Between what some would consider excessive regulations for the refrigeration industry and a noteworthy decline of reputable technicians to work on commercial refrigerators, the future is grim for many businesses relying on refrigerators to keep them going. This is especially true for struggling small businesses that rely on technicians to keep their refrigeration units operating years beyond their initial warranties have expired.
Contracting Business suggests that the industry requires the training of well over 100,000 new technicians by the year 2020. Unfortunately, that looks a lot more like Mission Impossible than the “We Can Do It!” motto of years gone by.
Commercial refrigerators are used in a wide range of businesses. From flower shops and cafes to convenience stores and major grocers. That’s not even counting exclusive wine shops and school cafeterias. Countless businesses rely on these units to keep food cool and safe for their customers.
It takes highly skilled technicians with specialized training and an understanding of how these refrigeration units work to keep them in good repair over several years. In fact, savvy business owners can even purchase used refrigeration equipment, in combination with the right maintenance agreement, to save money while enjoying long years of quality service from the equipment you purchase.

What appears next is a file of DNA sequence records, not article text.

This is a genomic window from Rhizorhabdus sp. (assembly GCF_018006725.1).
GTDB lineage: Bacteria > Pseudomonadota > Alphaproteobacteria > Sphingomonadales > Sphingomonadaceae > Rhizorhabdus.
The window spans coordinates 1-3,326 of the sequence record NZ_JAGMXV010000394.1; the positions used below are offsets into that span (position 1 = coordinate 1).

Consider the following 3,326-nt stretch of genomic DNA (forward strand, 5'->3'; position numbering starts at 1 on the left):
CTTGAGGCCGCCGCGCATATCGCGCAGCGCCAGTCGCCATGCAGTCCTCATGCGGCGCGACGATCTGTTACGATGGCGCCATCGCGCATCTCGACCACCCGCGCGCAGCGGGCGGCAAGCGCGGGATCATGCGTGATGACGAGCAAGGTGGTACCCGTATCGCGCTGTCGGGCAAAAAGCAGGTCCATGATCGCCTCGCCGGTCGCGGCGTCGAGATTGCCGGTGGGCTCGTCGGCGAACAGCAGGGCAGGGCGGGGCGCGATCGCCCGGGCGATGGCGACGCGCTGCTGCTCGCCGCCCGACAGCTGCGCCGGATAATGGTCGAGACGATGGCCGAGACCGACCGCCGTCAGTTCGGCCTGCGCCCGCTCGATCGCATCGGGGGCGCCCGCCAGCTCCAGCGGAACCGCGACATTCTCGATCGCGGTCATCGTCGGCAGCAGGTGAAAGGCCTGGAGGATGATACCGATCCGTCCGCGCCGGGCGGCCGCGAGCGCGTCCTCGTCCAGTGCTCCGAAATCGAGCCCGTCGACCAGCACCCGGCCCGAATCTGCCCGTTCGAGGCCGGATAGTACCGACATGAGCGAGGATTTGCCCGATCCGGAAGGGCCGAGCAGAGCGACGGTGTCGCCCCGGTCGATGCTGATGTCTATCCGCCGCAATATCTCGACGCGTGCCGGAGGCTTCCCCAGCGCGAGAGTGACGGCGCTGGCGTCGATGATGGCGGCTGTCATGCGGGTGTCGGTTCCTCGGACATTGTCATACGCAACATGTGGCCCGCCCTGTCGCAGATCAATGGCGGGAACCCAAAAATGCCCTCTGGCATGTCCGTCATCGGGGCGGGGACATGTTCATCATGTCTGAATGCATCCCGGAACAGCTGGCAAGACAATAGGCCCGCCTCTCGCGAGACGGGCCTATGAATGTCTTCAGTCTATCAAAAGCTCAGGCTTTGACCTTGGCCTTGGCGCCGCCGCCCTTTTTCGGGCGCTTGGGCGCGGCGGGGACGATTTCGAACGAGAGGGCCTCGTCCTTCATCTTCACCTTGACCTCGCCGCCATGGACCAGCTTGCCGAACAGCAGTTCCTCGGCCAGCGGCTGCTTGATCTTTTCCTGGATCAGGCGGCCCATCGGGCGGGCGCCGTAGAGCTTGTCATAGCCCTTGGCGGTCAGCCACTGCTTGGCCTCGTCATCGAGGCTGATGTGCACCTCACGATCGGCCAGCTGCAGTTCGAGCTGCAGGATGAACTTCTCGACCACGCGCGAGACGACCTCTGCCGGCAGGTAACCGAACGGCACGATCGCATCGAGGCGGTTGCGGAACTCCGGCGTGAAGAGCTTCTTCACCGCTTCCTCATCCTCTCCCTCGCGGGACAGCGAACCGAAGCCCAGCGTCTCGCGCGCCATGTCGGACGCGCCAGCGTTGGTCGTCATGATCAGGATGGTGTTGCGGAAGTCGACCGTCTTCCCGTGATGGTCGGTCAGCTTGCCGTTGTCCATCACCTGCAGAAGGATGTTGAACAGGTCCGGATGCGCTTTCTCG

Of course, that is only if you work with an organization that has sufficiently skilled technicians on staff – and can keep them. It’s not just about attracting the new recruits into the business, which is extremely important. It is also about keeping the best technicians happy and engaged in their jobs, so they continue working for the organizations that employ them.
The pinch goes beyond refrigeration and restaurant appliance supply businesses. Companies that handle heating and cooling needs for local businesses are feeling the pinch too as fewer and fewer new recruits are joining the ranks to get the training they need to keep homes and businesses comfortable in all seasons.
Among the challenges facing the industry when it comes to recruiting, time remains one of the greatest. There simply aren’t enough hours in the day to provide new recruits with quality training that provides them with the tools and skills they need to methodically troubleshoot and correct common, much less uncommon, problems with commercial refrigerators. Until this importance factor is addressed reliably, the drought will continue.